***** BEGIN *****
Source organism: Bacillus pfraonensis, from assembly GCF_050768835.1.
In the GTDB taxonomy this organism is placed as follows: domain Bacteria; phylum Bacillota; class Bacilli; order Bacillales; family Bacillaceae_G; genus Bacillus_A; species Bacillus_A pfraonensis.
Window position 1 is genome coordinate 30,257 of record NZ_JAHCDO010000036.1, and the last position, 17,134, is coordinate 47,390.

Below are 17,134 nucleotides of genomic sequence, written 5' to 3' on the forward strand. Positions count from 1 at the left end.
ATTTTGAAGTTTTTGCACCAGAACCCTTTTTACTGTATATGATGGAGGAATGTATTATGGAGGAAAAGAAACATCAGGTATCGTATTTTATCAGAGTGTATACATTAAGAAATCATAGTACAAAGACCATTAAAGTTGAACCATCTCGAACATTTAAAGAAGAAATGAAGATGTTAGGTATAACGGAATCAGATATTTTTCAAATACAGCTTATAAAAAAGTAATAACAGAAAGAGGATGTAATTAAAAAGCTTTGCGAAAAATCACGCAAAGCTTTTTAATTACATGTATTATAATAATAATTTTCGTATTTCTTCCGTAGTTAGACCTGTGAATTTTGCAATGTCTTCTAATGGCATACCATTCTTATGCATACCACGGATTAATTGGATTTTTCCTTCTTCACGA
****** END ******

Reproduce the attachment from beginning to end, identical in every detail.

Source organism: Bacillus pfraonensis, from assembly GCF_050768835.1.
In the GTDB taxonomy this organism is placed as follows: domain Bacteria; phylum Bacillota; class Bacilli; order Bacillales; family Bacillaceae_G; genus Bacillus_A; species Bacillus_A pfraonensis.
Window position 1 is genome coordinate 30,257 of record NZ_JAHCDO010000036.1, and the last position, 17,134, is coordinate 47,390.

Below are 17,134 nucleotides of genomic sequence, written 5' to 3' on the forward strand. Positions count from 1 at the left end.
ATTTTGAAGTTTTTGCACCAGAACCCTTTTTACTGTATATGATGGAGGAATGTATTATGGAGGAAAAGAAACATCAGGTATCGTATTTTATCAGAGTGTATACATTAAGAAATCATAGTACAAAGACCATTAAAGTTGAACCATCTCGAACATTTAAAGAAGAAATGAAGATGTTAGGTATAACGGAATCAGATATTTTTCAAATACAGCTTATAAAAAAGTAATAACAGAAAGAGGATGTAATTAAAAAGCTTTGCGAAAAATCACGCAAAGCTTTTTAATTACATGTATTATAATAATAATTTTCGTATTTCTTCCGTAGTTAGACCTGTGAATTTTGCAATGTCTTCTAATGGCATACCATTCTTATGCATACCACGGATTAATTGGATTTTTCCTTCTTCACGA